VC Notes - A weekly word from Dr. LouAnn Woodward
  VC Notes Archive Office of the Vice Chancellor
Friday, March 17, 2023

Match Day and Other Topics

Good morning.

I’m going to touch on a few topics today starting with one of the year’s most exciting events – Match Day.

This afternoon, in a ceremony at Thalia Mara Hall, our graduating medical students will announce where they matched for residency training. Our students aren’t alone in this. All senior medical students across the country are also learning where they will spend the next 3-7 years of their training. Several years ago, during a Match Day speech, one of our graduates referred to the whole event as a combination of the “NFL Draft and the Academy Awards for nerds.” That amused me and is actually pretty accurate.

VC_Mar_17_Match_dayLucky for us, many of our students will match right here in one of our 23 residency programs. We’ve taught them to this point, and we look forward to seeing them along the rest of their journey. We have an excellent retention rate for UMMC graduates who also do their residency here. We rank 4th in the nation in the rankings of our graduates practicing in our state. We appreciate homegrown talent with a deep-seated affinity for looking out for the health of their fellow Mississippians. 

Some key highlights about our Match Day group:

  • This is our largest graduating class – 163.
  • We had 100% match for the class.
  • The class matched into 27 different specialties.
  • 74 students will stay in Mississippi for at least their first year of residency training
  • 85 students matched in a primary care specialty such as pediatrics, family medicine, internal medicine, internal medicine-pediatrics and obstetrics and gynecology.

We’re also excited about the July incoming graduates from other schools who have matched with us. I hope that not only will they appreciate their advanced training, but also UMMC and Mississippi and choose to make it their home and place of practice.

Match Day isn’t just reserved for our medical students. For those who wish to further their education, our pharmacy and dental students have their own residency opportunities. The School of Dentistry, which has three residency programs in advanced general dentistry, pediatric dentistry and oral and maxillofacial surgery, had eight students who matched. 

Pharmacy students may apply for general one-year residencies, known as Post Graduate Year One (PGY1). The pharmacist can decide to do a PGY2 in a specialty area if they desire a focused year on things like ambulatory care, critical care, infectious diseases, oncology, etc. Pharmacy students had an outstanding 88% percent match rate for PGY1, and a 94% match rate for PGY2. Congratulations to students in both schools!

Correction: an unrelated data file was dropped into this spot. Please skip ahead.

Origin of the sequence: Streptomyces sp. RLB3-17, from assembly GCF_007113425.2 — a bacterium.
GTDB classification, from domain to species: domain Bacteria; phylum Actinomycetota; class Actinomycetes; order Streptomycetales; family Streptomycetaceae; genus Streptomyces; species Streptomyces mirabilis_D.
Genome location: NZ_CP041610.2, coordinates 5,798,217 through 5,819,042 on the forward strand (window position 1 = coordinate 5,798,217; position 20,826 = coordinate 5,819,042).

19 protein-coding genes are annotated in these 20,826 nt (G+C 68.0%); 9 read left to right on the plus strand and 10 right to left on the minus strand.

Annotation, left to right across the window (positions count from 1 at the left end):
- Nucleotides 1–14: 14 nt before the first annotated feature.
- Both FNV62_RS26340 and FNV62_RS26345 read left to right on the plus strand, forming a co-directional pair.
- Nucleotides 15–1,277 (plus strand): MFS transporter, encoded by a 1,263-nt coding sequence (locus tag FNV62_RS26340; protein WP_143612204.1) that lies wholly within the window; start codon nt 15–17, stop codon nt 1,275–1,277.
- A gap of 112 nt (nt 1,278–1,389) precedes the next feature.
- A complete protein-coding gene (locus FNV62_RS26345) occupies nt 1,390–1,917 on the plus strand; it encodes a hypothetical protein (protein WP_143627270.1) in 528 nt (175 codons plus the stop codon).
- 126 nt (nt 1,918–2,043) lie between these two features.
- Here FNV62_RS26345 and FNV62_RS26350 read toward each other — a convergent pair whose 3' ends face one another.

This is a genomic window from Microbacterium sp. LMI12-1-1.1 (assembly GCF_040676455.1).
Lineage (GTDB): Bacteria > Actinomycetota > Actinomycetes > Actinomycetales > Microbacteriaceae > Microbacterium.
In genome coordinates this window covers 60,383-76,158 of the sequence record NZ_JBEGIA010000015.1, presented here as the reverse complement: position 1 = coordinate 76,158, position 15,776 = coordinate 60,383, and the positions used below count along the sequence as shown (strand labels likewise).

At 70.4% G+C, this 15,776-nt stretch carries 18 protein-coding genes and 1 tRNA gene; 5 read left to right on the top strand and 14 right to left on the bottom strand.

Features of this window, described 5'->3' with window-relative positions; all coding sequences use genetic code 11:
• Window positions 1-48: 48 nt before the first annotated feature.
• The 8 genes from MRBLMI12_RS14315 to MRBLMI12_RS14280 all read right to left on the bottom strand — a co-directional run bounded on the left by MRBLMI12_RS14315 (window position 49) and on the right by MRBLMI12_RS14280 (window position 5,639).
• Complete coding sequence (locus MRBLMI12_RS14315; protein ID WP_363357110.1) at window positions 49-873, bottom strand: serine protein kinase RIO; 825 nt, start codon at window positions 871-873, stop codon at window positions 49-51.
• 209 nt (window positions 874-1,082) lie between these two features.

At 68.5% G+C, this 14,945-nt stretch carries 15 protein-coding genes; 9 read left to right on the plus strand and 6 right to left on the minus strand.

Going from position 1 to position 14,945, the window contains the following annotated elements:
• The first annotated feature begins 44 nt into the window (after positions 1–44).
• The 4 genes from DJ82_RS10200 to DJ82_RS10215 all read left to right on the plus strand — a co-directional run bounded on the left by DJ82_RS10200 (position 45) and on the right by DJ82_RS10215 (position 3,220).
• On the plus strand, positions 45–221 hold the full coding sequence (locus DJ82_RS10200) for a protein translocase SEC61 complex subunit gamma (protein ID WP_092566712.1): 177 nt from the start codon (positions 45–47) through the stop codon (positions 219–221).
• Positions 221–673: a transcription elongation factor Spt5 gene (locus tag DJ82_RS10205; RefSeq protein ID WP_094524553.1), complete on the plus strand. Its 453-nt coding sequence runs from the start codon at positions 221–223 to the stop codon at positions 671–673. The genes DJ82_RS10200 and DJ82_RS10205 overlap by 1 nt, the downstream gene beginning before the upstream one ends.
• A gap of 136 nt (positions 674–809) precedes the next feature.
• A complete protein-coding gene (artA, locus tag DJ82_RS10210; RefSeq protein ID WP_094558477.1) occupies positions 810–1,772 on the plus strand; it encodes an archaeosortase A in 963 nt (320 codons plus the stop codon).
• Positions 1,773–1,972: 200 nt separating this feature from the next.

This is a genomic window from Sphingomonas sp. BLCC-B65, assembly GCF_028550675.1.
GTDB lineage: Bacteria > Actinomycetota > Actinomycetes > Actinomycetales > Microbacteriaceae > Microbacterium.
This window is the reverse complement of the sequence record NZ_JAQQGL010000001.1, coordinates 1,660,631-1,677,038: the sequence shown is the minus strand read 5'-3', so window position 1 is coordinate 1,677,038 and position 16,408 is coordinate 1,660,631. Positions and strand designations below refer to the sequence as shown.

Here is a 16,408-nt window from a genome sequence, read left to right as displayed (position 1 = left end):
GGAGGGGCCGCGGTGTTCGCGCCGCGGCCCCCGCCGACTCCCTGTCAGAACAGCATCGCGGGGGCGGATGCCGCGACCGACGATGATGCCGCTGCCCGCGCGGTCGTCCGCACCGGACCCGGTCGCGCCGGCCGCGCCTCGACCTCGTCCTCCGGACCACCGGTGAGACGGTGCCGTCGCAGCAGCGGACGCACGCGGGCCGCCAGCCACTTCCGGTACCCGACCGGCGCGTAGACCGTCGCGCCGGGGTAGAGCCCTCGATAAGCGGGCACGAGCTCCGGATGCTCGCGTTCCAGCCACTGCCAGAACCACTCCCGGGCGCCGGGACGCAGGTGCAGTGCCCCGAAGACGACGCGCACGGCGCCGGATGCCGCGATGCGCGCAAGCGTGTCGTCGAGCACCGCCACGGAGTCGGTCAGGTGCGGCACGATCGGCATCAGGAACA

Match Day is one of my favorite annual events. While it isn’t graduation, it is a huge milestone for each student. When most students begin medical school, the journey seems long and abstract, but on Match Day, everything is real because the end of school is so close and the next step is decided. This is significant. It’s one of those days you always remember. When I was a senior student, Match Day wasn’t quite the event it is now, but I remember it clearly and fondly.

Our students and our programs here at UMMC have done extremely well. While the final stats won’t be available for a bit, the preliminary stats tell me it is our best match ever. Congrats to our graduates and best of luck on this next step in your medical training.

—  —  —

Last week, I announced that we went the entire month of February without a central line associated bloodstream infection, often referred to as CLABSI. This is remarkable!  I am so very appreciative of the effort to protect our patients. We’ve taken another giant step forward in our journey to being a high-reliability organization.

It was only this past July that we experienced 15 CLABSIs in one month. We’ve been decreasing each month since then, but it helps put into perspective what it means to have zero in a month. To reach that level of success requires several disciplines working together, with patient safety in mind. Physicians, nurses, med techs, lab professionals, supply chain staff and others must all play a role in preventing a patient harm event like CLABSI. Persistence, standardization and partnership are all necessary.

Some units, like MICU and the adult tower, got creative in their engagement with staff to promote central line care. I appreciate “out-of-the-box” thinking and in this case, it certainly worked.